Discover your true self. Get your success mantra. Dream big. These are a few lines that have been reduced to empty cliches ever since motivational speaking became another million-dollar industry with countless "motivators" competing for a chance to "inspire" you. We aren't saying there are no pearls of wisdom to be gathered from an inspiring, insightful talk. But surely, before we shell out hard-earned money to hear someone talk, we could do a little bit of homework.
An old BBC page pins down the basics to a five-point list of advice to the speakers:
- Have a clear message to pass on to your audience
- Aim to move your audience
- Don't speak too often
- Use positive language
- Consider the context of your message
Unfortunately, few speakers seem to remember the fundamentals and go on to drain the pockets of the audience, mock their intelligence with empty speech and leave them hanging.
Allow me to illustrate this with an example. Recently, I attended a big-ticket event called the Thrillionaire workshop by Nik Halik. The organisers had roped in an efficient publicity firm to spread the word far and wide, and almost every newspaper carried pre-event interviews and announcements. Instead, for my newspaper, I decided to attend the talk and then do a detailed report.
The workshop invites had said: "Nik Halik, one of the world’s most recognized and widely-read authors, will help the attendee shift from where they are now to where they need to be in order to excel in these challenging times." Whoa! Who wouldn't like to learn that even if it costs thousands of rupees for a few hours' talk? It promised to act as a lighthouse for many "who feel lost and for anyone who has not defined their 'WHY' factor or divine purpose in life."
Well, much to my disappointment, nothing remotely close to that happened. Besides expanding on the publicity material already available, which extolled Halik's achievements as having lunched on the bow of the Titanic underwater, travelled to outer space, slept in the King's chamber of the Great pyramid of Egypt and so on, he gave away no clues on how he made his millions. But what about the promise of revealing "how you can make the world your playground by shaping your own financial destiny and creating a magical life," to the eager audience in a packed hall? All of us had braved pouring rain, peak-hour traffic and set aside work to attend the talk.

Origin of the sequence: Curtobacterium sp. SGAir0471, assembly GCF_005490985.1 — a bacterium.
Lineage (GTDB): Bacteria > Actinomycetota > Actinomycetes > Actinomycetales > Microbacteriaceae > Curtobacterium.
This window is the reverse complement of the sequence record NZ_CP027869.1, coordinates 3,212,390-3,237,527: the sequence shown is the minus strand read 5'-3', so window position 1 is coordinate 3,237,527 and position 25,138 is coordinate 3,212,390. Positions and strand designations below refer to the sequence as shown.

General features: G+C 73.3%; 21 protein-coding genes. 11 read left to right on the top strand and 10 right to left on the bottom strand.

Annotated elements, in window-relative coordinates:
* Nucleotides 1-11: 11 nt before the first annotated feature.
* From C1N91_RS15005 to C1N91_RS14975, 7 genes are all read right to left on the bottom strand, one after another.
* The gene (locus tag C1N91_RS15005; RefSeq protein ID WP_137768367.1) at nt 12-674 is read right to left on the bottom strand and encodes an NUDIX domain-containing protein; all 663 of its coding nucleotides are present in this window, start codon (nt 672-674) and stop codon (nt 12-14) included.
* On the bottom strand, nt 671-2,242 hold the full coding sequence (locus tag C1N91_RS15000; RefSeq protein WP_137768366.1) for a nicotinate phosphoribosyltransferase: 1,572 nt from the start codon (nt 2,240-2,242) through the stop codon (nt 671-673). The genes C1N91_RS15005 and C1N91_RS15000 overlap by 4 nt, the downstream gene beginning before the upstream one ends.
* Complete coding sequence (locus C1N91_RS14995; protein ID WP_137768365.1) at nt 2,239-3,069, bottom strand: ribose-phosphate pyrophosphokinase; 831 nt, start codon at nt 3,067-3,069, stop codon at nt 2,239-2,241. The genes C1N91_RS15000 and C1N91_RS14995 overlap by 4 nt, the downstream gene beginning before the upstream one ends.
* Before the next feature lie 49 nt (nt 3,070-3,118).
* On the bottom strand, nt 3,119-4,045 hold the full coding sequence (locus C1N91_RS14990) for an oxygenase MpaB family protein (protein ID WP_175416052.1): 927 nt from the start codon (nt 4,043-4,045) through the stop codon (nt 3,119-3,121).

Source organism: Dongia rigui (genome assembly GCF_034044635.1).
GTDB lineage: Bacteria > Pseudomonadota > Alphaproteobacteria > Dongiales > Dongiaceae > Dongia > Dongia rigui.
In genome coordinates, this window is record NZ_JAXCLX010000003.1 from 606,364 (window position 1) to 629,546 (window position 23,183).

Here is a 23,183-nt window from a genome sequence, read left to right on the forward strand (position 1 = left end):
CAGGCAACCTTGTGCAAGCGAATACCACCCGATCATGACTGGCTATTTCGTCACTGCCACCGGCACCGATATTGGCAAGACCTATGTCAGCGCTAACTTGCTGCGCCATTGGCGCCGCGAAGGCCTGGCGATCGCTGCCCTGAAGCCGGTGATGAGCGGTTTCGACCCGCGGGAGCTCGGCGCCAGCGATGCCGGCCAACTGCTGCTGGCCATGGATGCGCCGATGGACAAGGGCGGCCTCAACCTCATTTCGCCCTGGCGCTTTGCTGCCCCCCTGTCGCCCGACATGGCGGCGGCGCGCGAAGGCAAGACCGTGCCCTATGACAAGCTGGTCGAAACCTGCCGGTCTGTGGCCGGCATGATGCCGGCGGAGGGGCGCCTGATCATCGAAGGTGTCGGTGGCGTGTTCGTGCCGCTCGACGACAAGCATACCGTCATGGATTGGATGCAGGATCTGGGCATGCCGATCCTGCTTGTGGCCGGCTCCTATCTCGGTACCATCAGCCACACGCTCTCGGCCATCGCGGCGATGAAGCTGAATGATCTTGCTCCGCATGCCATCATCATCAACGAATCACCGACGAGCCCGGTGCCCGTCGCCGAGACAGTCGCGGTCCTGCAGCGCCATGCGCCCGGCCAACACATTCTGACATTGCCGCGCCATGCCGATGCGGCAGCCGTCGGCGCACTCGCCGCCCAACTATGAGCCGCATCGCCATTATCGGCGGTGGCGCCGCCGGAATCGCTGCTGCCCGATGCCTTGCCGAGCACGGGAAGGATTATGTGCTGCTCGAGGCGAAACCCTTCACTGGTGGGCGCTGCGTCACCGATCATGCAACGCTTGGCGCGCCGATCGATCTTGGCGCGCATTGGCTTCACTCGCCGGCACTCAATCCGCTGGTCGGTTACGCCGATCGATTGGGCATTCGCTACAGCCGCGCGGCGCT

He peppered the hard-to-believe story of his life with slick slide shows and videos to illustrate the millions he blew on a wish-list he drew up from Tintin comics when eight. He also cited his principle, which he called The Nik Halik formula: (P + T) * A2) + F = S; where P is for passion, T for talent, A for action and association, F for faith and S for success. He also didn't forget to throw in lines like: Dare to dream. Hold on to your inner-child. Have goals. Live with passion. Challenge the system. Find a mentor. Do what you love and do it often. Don't focus on money; focus on your goals, however childish it may be, and money will come automatically. But really, didn't we all hear these in school?
How is it remotely motivating to swallow cliches?
At the end of it, most of us were left feeling quite foolish instead of fired up -- for buying into the hype or clever marketing.
Of course, not everyone is a Deepak Chopra or even a close cousin. And this post is not to rubbish all motivational talk. But what is not immediately evident is that most self-help gurus are just the creation of a good PR and branding machinery.
Instead, our contention is a talk would motivate only if there is a clear context to the speech, with the speaker illustrating every point with examples, even citing real life experiences. That is how sometimes, with hardly any dramatics, books or even short articles inspire readers. For instance, during a recent interview with YourStory, Ann Rosenberg, head of SAP Global University Alliances, said: "Never give up. Everything is possible. You will always have people who will make things difficult for you, but you just have to find another way around it, and you can do it." (http://her.yourstory.com/ann-rosenberg-head-sap-global-university-alliances-1109) She was not doling out cliches here. Her words were motivational because she had walked the talk, and had more than enough to show us where it came from when she told us how her determination and passion shaped her professional journey from traditional Denmark -- "where men have high aspirations and women stay back at home and take care of the children" -- to the top of the technology space.
Such is the power of speech, it has driven people to commit mass murders (Charles Manson is an example) start cults (eg. Osho) or simply startup. It was a speech by David Heinemeier Hansson at Stanford Startup School in 2008 that urged Sriram V Iyer to start Umobile, a mobile, broadband and wireless technology company that makes connection managers, mobility managers, device management and data sync solutions with special focus on LTE and 4G technologies. "In fact, it was a series of talks that tipped the balance for me. It was 2008 and entrepreneurship was still new in India. I dreamt of starting up but didn't know how to. At the Startup School, I heard David Hansson, Paul Graham, Jeff Bezos, Peter Norvig and Greg McAdoo of Sequoia Capital. That was like a crash course in how do you startup in the new age. My friend, Arun Samudrala, and I made up our minds, quit our jobs and started up," Sriram says.
Well, that's the power of motivational speech. The speakers Sriram and Arun heard were true motivators and not some snake oil salesmen who have jumped on to the motivational bandwagon.
So, next time you get tempted to spend your precious time and money for a motivational speech, do a litmus test on the speakers. Do they have real stories to tell? Hopefully, there will be plenty of that at YourStory's MobileSparks 2013 coming up in Bangalore on December 14.